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10 Facts About Memory

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You Can Learn to Improve Your Memory
10 Facts About Memory

Using tools such as a reminder calendar is one way to improve your memory.

Photo by Pawel Kryj

Do you ever feel like you are constantly forgetting things or misplacing objects that you use every day? Have you ever found yourself walking into a room only to realize that you can't remember why you went in there in the first place? While it might seem like you are doomed to simply tolerate these daily annoyances, researchers have found that you can learn how to improve your memory.

A 2005 cover story in the Monitor on Psychology summarized research revealing a number of useful strategies to deal with mild memory loss. These techniques include:

  • Utilizing technology to keep track of information. Tools such as hand-held mobile devices and online reminder calendars can help people keep track of appointments and other important dates. Using a reminder app on your phone can be a handy way to stay on top of important dates and events.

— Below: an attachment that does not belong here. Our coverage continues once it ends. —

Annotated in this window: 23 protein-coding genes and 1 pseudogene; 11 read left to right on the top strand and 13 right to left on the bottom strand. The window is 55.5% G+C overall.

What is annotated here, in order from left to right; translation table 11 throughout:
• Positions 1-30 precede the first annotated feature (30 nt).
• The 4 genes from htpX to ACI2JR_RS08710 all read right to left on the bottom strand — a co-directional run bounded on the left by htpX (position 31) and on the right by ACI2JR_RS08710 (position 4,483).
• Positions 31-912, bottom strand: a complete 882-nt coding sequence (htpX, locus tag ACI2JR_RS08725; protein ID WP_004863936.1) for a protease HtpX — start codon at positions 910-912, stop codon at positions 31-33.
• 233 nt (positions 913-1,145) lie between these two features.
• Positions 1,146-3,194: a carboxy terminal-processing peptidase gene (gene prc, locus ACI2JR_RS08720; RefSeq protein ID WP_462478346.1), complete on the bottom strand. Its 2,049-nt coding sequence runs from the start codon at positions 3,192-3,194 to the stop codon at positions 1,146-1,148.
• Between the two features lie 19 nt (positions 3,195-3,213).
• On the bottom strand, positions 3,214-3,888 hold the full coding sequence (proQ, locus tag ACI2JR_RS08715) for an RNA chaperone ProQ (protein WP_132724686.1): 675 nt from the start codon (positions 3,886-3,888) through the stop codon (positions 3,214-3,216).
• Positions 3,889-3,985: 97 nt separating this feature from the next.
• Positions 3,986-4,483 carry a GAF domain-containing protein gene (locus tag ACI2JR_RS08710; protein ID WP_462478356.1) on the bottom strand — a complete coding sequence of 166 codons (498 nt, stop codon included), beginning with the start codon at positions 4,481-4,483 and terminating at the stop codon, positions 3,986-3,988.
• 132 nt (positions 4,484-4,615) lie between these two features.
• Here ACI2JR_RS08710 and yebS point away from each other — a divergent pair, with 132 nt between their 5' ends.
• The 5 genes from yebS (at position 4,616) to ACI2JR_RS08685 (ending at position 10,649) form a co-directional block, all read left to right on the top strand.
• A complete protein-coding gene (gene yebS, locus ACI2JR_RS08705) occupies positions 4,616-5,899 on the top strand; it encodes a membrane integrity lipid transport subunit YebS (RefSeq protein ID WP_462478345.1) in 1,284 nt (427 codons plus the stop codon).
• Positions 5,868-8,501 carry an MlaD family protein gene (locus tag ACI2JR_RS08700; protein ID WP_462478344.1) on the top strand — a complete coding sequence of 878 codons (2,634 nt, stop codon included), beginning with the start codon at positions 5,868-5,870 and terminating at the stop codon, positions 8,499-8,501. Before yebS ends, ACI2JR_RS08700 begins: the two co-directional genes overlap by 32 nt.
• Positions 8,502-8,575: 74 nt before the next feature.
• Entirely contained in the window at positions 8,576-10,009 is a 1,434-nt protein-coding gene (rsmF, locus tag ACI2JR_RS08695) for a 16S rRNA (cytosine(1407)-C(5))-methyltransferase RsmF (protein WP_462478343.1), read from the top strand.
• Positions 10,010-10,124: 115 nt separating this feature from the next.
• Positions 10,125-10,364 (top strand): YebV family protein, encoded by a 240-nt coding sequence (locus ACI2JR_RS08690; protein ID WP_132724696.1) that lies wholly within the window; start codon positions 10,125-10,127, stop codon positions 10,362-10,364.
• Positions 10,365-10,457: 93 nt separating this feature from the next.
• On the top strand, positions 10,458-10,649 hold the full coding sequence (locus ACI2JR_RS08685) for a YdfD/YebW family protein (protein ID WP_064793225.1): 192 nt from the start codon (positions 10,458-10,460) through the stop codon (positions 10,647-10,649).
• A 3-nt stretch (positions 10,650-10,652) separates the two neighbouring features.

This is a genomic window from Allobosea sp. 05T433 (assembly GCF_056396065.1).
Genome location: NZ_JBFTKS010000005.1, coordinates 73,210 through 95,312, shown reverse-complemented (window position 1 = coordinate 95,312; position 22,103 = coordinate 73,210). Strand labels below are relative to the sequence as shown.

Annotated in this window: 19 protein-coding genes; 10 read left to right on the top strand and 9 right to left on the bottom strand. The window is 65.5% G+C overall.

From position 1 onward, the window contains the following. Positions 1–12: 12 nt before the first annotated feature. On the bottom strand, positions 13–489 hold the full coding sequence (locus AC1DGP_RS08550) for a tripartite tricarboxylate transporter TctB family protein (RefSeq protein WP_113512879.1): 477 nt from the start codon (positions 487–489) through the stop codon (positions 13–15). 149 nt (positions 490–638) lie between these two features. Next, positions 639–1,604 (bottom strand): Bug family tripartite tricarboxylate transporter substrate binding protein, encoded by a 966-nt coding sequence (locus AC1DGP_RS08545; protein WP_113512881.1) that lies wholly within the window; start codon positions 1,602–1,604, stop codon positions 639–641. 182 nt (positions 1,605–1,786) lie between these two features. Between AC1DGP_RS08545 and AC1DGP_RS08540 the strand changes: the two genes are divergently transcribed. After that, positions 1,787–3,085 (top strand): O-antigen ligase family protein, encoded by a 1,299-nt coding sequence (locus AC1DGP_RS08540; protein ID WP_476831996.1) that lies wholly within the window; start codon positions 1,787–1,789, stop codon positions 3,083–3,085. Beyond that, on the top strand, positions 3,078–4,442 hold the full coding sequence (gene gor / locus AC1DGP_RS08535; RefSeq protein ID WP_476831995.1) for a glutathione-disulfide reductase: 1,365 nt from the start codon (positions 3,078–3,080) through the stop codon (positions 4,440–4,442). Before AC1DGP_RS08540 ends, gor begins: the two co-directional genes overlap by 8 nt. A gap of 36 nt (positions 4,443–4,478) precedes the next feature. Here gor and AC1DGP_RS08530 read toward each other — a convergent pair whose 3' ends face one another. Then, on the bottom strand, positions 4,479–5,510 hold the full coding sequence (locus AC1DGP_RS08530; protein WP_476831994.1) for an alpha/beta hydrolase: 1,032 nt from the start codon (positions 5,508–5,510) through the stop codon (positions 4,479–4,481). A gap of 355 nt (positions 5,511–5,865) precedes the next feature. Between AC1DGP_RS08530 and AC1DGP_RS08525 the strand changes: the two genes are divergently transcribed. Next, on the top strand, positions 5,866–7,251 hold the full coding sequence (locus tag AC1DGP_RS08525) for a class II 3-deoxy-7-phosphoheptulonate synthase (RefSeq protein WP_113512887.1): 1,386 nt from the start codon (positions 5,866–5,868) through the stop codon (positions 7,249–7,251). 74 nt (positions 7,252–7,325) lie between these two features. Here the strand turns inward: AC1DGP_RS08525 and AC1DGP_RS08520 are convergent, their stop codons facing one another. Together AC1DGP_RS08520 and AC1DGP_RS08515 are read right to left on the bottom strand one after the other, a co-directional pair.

• Taking a "mental picture" can help. Systematically trying to make a mental note of things you often forget (such as where you left your car keys) can help you remember things better. The next time you set your keys down somewhere, take a moment to mentally note where you left them as well as the other objects that were nearby. If you think to yourself "I left my keys by my wallet on the desk," you'll probably find it easier to recall the information later.

  • Use memorization techniques. Rehearsing information, employing mnemonics, and other memorization strategies are perhaps the best ways to overcome minor memory problems. By learning how to use these strategies effectively, you can sidestep the faulty areas of your memory and train your brain to function in new ways.
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